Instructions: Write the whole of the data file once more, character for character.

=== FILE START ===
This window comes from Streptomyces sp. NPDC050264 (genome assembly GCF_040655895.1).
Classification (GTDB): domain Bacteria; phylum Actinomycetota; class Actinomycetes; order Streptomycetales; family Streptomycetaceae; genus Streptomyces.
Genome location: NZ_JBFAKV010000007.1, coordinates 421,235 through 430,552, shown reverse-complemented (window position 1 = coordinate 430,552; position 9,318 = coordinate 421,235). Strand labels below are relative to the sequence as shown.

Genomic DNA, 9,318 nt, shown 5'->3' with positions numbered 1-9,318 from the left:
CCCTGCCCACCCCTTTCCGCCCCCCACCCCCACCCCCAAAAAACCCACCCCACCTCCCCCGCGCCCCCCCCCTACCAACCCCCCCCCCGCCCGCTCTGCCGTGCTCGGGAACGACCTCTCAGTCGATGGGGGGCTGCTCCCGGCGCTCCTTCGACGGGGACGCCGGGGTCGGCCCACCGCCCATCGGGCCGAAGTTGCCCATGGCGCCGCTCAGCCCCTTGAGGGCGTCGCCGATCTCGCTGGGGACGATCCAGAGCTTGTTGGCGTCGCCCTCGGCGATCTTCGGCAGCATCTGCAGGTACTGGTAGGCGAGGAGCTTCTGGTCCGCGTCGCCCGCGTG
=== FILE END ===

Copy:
This window comes from Streptomyces sp. NPDC050264 (genome assembly GCF_040655895.1).
Classification (GTDB): domain Bacteria; phylum Actinomycetota; class Actinomycetes; order Streptomycetales; family Streptomycetaceae; genus Streptomyces.
Genome location: NZ_JBFAKV010000007.1, coordinates 421,235 through 430,552, shown reverse-complemented (window position 1 = coordinate 430,552; position 9,318 = coordinate 421,235). Strand labels below are relative to the sequence as shown.

Genomic DNA, 9,318 nt, shown 5'->3' with positions numbered 1-9,318 from the left:
CCCTGCCCACCCCTTTCCGCCCCCCACCCCCACCCCCAAAAAACCCACCCCACCTCCCCCGCGCCCCCCCCCTACCAACCCCCCCCCCGCCCGCTCTGCCGTGCTCGGGAACGACCTCTCAGTCGATGGGGGGCTGCTCCCGGCGCTCCTTCGACGGGGACGCCGGGGTCGGCCCACCGCCCATCGGGCCGAAGTTGCCCATGGCGCCGCTCAGCCCCTTGAGGGCGTCGCCGATCTCGCTGGGGACGATCCAGAGCTTGTTGGCGTCGCCCTCGGCGATCTTCGGCAGCATCTGCAGGTACTGGTAGGCGAGGAGCTTCTGGTCCGCGTCGCCCGCGTG